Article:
Sheriff Jerry Demings and Orange County Comptroller Martha Haynie came together for a joint press conference Friday in which they denounced and recommended ‘no’ votes on all three of the amendments to the Orange County Charter currently on voter ballots.

The first amendment proposed deals with how citizens can get amendments to be voted on in the charter, tightening restrictions in what is intended to be a defense against corporate interests or lobbyists getting their tendrils into local government.

The second deals with making elected officials such as Sheriff, Tax Collector, Property Appraiser, Supervisor of Elections, Clerk of Circuit Court, and Comptroller into nonpartisan, elected charter officers subject to term limits.

The third would shield the provisions in the charter on term limits from being altered by any prior court orders rendering them null.

Demings said he has had people coming to him and complaining that the amendments were too confusing – and so he decided to make his opinion on them public: people should vote ‘no’ on all three charter amendments, he said, as they’re unnecessary and the result of “partisan politics” at the local level.

“Nothing really is broken with the current system of our constitutional officers are currently elected,” he said. “It really is not necessary to make any changes at this time. It is my opinion that voters should vote no on all three charter amendments.”

Haynie, who is retiring from her position as Comptroller and will be replaced by one of the contenders from the election, said the charter amendments being passed could pose a major threat to the impartiality of the Comptroller office.

“The actions of my office to obtain widespread citizen confidence would not have occurred if my actions had to be approved by the mayor and county commission,” Haynie said. “There is simply no way to guarantee the independence of any constitutional officers except to leave it in the constitution. There’s no public outcry for any of us to be subject to the will of the Board of County Commissioners. And I think [the amendments] are complicated, they’re unnecessary, I think they’re disingenuous.”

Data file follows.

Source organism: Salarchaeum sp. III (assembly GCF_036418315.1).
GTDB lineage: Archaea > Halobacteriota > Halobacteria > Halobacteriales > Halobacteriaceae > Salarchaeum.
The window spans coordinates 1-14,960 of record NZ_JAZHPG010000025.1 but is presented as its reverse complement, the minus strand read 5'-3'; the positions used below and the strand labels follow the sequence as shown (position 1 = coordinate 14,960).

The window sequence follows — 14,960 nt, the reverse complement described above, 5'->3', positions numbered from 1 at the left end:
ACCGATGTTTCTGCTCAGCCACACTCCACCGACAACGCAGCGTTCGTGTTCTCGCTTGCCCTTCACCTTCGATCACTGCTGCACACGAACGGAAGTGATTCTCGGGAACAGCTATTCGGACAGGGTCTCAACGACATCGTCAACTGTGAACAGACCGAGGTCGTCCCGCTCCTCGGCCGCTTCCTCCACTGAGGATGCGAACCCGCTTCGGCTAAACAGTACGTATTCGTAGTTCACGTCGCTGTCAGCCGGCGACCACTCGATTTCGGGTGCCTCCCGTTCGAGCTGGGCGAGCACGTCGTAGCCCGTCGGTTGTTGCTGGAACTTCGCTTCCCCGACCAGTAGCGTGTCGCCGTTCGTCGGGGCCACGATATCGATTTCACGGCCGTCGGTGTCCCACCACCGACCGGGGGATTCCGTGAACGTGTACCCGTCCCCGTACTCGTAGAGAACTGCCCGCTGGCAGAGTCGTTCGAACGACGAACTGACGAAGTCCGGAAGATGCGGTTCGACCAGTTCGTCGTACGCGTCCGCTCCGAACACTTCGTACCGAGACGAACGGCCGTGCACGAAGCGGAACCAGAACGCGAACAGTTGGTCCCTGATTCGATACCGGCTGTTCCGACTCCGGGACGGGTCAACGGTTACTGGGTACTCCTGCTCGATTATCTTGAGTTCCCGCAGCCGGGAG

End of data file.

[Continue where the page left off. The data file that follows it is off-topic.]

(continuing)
She said the first amendment, regarding the procedure for citizens to put initiatives on the ballot, was also unnecessary, as it was already a strenuous enough process.

Overall, she said those confused by the amendments were best off voting ‘no’ on them.

“If you don’t understand what they say, vote no,” she said. “That goes for any charter amendments. There’s not been any cry for this to happen and they’re unnecessary.”

In an op-ed written on the amendments, Mayor Teresa Jacobs makes the case that the amendments are good because they guarantee nonpartisan seats for many county officials. That avoids the kind of gridlock that plagues Washington D.C., she wrote.

“We don’t need Washington-style gridlock in Central Florida,” she wrote. “That’s why Orange County voters amended the County Charter more than twenty years ago, eliminating partisan elections for County Commission seats. Why? Because political affiliation doesn’t matter to the pothole that needs filling. From clean water to safe streets to good schools, our focus should be on creating a community brimming with opportunity and promise for all. Partisan politics brings exactly the opposite. For proof, look no further than Congress.”

She also says Haynie’s concerns about her office and others becoming subject to the BCC’s will are unfounded.

“That is simply not true,” she wrote. “And this is not an opinion, it is a fact. Charter amendments 2 and 3 expressly preserve their independence. Further, the BCC cannot alter the charter in any way; it can only be changed by a vote of the citizens.”

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